Baum: The Real Cost of the 'Fiscal Cliff'
It is with great frustration as a tax paying citizen, private business owner and employer of 80 people between the USA and Hong Kong that I listen to the continued FALSE CLAIMS in the rhetoric emanating from Washington in regards to tax policy.
We pay taxes, health care and retirement benefits in both Hong Kong and the USA for our employees in accordance with all laws. (Read More: What is the 'Fiscal Cliff'?)
CNBC's Gary Kaminsky recently did a piece on FSA for employees. Thank goodness someone recognized the harm caused to our employees by the Affordable Health Care Act! As a Sub-Chapter "S" Corporation shareholder I am not eligible for FSA, but my employees went from a pre-tax maximum deposit of $6,500 to a legal maximum of $2,500. Any employee with children is devastated by this change! We put in FSA to offset the burden of higher deductibles so as to keep benefits, yet manage health care costs for our company and employees.
Also, as a Sub-Chapter "S" my income is all either K-1 ordinary or W-2 driven. As a resident of New York with business in California as well, my effective tax rate on 98 percent of my annual income is already 40 percent. I do not enjoy much in carried interest, capital gains, or qualified dividend income. I also have yet to see any "tax benefit" for having jobs in Hong Kong! Now I am being told that after January 1, my rate should go to 39.6 percent, which given my circumstances will mean a tax rate near or even exceeding 50 percent — including the 3.8 percent from the Affordable Care Act. (Read More: What a Post-'Fiscal Cliff' Deal Will Cost U.S. Households)
These increases will be in addition to increases in capital gains and qualifying dividend income. When am I paying enough? When am I considered to be doing the "right thing" in the eyes of government officials? (Read More: Fiscal Cliff - Complete Coverage)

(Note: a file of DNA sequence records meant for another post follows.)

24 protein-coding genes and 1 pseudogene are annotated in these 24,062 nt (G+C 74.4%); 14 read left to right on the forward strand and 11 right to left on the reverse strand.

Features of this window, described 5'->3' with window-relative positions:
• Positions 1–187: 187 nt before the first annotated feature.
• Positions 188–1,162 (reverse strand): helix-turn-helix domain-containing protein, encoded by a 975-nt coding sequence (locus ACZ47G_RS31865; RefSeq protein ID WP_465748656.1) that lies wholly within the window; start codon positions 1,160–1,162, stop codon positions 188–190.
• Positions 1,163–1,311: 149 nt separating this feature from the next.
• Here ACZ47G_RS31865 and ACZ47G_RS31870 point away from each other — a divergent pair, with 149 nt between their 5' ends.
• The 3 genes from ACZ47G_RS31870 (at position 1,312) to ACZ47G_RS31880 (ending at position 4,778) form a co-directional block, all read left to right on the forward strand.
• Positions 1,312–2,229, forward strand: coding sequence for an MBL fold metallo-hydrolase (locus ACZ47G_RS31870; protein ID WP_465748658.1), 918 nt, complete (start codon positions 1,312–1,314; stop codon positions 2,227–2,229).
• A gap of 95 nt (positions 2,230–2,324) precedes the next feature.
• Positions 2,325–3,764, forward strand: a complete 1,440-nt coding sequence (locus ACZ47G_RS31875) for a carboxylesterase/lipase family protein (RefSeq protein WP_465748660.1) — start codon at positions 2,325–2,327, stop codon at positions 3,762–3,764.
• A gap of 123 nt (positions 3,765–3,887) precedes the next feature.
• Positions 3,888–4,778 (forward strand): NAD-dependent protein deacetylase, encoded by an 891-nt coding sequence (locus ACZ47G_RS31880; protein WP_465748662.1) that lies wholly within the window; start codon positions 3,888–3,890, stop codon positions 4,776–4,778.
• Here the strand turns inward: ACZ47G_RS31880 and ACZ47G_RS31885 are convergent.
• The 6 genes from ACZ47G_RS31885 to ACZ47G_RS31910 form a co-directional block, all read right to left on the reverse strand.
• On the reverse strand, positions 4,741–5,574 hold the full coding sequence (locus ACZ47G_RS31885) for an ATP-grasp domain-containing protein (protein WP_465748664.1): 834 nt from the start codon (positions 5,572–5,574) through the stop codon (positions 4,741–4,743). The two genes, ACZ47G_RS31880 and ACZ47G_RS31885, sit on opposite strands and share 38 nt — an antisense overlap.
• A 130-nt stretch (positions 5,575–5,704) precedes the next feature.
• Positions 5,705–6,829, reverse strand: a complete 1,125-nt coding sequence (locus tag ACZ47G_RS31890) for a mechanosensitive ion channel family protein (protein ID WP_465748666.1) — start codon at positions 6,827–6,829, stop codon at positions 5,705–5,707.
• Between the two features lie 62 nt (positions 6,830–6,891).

I am not pleading poverty as I earn over 7 figures, give over 6 figures annually to charity, treat my employees as family members with liberal time off and their many benefits. I want fiscal reform to insure these potential benefits and standards of living for future generations. (Read More: Why CNBC's Rise Above?)
However, enough already! An exit poll taken after voting claimed 60 percent of those who voted wanted the wealthy to pay higher taxes. What a surprise? Did you expect them to say they wanted to pay more and are under paying currently? How about asking someone like me if I already pay a lot and 60 percent of the time the response would be of course. (Read More: 'Fiscal Cliff' Mess Is a 'Grand Canyon' - Bill Gross)
However, the most disingenuous comment belongs to Mr. Buffett who says, "it is wrong his secretary pays a higher rate than he does". Really now, why not tell Mr. Buffett he no longer gets preferential tax treatment on his income and must declare it ALL as ordinary and pay AT LEAST 40 percent instead of 15 percent -20 percent? The extra 25 percent he would pay far exceeds the extra I will be paying going from 40 percent to 50 percent. (Read More: Prescriptions for America)
The claims that the "richest Americans" should pay the Clinton rates is an example of government officials castigating the wrong people. Unless carried interest, and other loop holes are closed business owners/job creators like me will be unfairly punished while those who truly are the richest continue to enjoy more of their rewards. How about doing a piece on that travesty and fallacy?
Peter Baum is currently COO/CFO of Essex Mfg. Inc. and Baum-Essex Manufacturing (H.K.) Ltd. We design, source and distribute various consumer products in North America, Central America, South America, Europe, Australia and Asia. Baum is a graduate of the Wharton School of University of Pennsylvania with a B.S. In Economics. He has appeared on CNBC's Squawk on the Street and Strategy Session, to discuss the slow-down in China in manufacturing and the economy in general.